Here is a quick explanation of each missive, particularly the sequence, and the significance of each.

The Declaration of Independence: July 4, 1776. A product of the Second Continental Congress, this revolutionary document was ratified as an instrument of rebellion, after all other measures to avoid war with England had failed. In reality, the shooting had begun a year earlier in Lexington, Massachusetts, but the Declaration formalized hostilities. Debated and delayed, this document was finally adopted in July of that year. Congress made crystal clear their reasons and resolve to free themselves from King George’s arbitrary rule. Penned by Thomas Jefferson, the Declaration began with a guiding statement about “Natural Right’s” shared by all humanity, and that people had the obligation to free themselves from unjust tyranny. The rest of the epistle read as a legal document condemning the King and his despotism. This document is the first of the three in forging the United States of America. 

The Articles of Confederation: September, 1777. The Articles provided America’s first national charter of government. Approved by the same Second Continental Congress in 1777, the Articles attempted to unify the original states under one government. Through this document, Congress sent diplomats abroad, including Benjamin Franklin and John Adams, to (beg) obtain financial support from European powers. However, at home, this framework failed miserably. More a Confederation of independent principalities, Congress had to plead for money and men from each state, who often said no. There was no power to tax, no centralized currency, and the Articles weren’t even ratified by all 13 states until a month before the war ended at Yorktown. Each state jealously guarded its own interests over any unified cooperation. Congress could do next to nothing to aid General Washington and his army. Chaos ensued after the war ended, as well. Trade wars flared, disagreements among the states spilled over into violence, and rebellions within states promised more turbulence. The ability of America to govern itself appeared doomed. The English were sure America’s failure was imminent, and they could, once again, swoop in.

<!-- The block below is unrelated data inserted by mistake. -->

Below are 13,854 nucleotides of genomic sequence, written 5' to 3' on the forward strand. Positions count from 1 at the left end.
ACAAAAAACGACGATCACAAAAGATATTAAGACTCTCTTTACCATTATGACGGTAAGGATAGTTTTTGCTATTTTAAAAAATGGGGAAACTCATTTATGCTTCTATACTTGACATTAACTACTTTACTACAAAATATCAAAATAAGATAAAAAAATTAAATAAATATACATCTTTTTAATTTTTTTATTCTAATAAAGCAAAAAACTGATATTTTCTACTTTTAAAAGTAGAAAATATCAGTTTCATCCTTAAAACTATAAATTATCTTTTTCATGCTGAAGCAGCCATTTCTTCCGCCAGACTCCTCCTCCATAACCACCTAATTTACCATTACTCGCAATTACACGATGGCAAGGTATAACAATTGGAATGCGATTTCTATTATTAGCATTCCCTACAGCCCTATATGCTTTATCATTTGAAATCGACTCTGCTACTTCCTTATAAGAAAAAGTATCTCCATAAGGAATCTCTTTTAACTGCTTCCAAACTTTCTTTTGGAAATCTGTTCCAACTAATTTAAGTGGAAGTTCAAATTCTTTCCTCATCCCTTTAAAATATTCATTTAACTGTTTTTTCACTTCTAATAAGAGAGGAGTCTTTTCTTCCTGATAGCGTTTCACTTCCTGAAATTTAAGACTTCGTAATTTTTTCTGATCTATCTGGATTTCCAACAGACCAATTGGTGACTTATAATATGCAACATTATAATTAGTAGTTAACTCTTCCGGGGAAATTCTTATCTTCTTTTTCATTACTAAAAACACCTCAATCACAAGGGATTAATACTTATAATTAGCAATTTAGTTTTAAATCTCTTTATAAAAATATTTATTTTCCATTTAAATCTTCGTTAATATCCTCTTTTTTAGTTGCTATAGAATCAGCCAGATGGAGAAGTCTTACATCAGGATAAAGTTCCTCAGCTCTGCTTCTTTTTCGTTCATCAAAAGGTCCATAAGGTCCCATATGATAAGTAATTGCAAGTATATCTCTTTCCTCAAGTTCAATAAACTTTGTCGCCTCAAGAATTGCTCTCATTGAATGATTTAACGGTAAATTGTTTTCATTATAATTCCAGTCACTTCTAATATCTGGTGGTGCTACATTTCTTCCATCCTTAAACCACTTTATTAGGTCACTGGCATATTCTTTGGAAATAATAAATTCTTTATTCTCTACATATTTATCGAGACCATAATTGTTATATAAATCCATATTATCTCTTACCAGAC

The United States Constitution: May to September, 1787. Born from an earlier 1786 meeting between Alexander Hamilton and James Madison in Annapolis, MD, the Constitutional Convention was organized and slated for Philadelphia in May. Both founders understood that without persuading Washington to attend this new Convention, any success was remote. Washington, tending his home at Mount Vernon, was hesitant, and tired. However, when news reached the General of an uprising in Western Massachusetts, (Shays Rebellion), Washington agreed to attend. Fifty-five delegates from all the states except Rhode Island, reported to the Pennsylvania Statehouse in Philadelphia. Most were lawyers, sprinkled with many Southern slave holders. Virginian, James Madison came prepared with a plan to replace the feeble Articles of Confederation. Much of Madison’s Virginia Plan became the basis of the Constitution. Designed for endurance, this new charter vested authority in the Central government, and the states. Termed Federalism, powers under this frame of government are shared between both authorities simultaneously. The tooling of the document, employing separation of powers, and checks and balances is brilliant, and worked well until 2016.

Gail Chumbley is the author of the two-part memoir, “River of January,” and “River of January: Figure Eight,” both on Kindle.

gailchumbley@gmail.com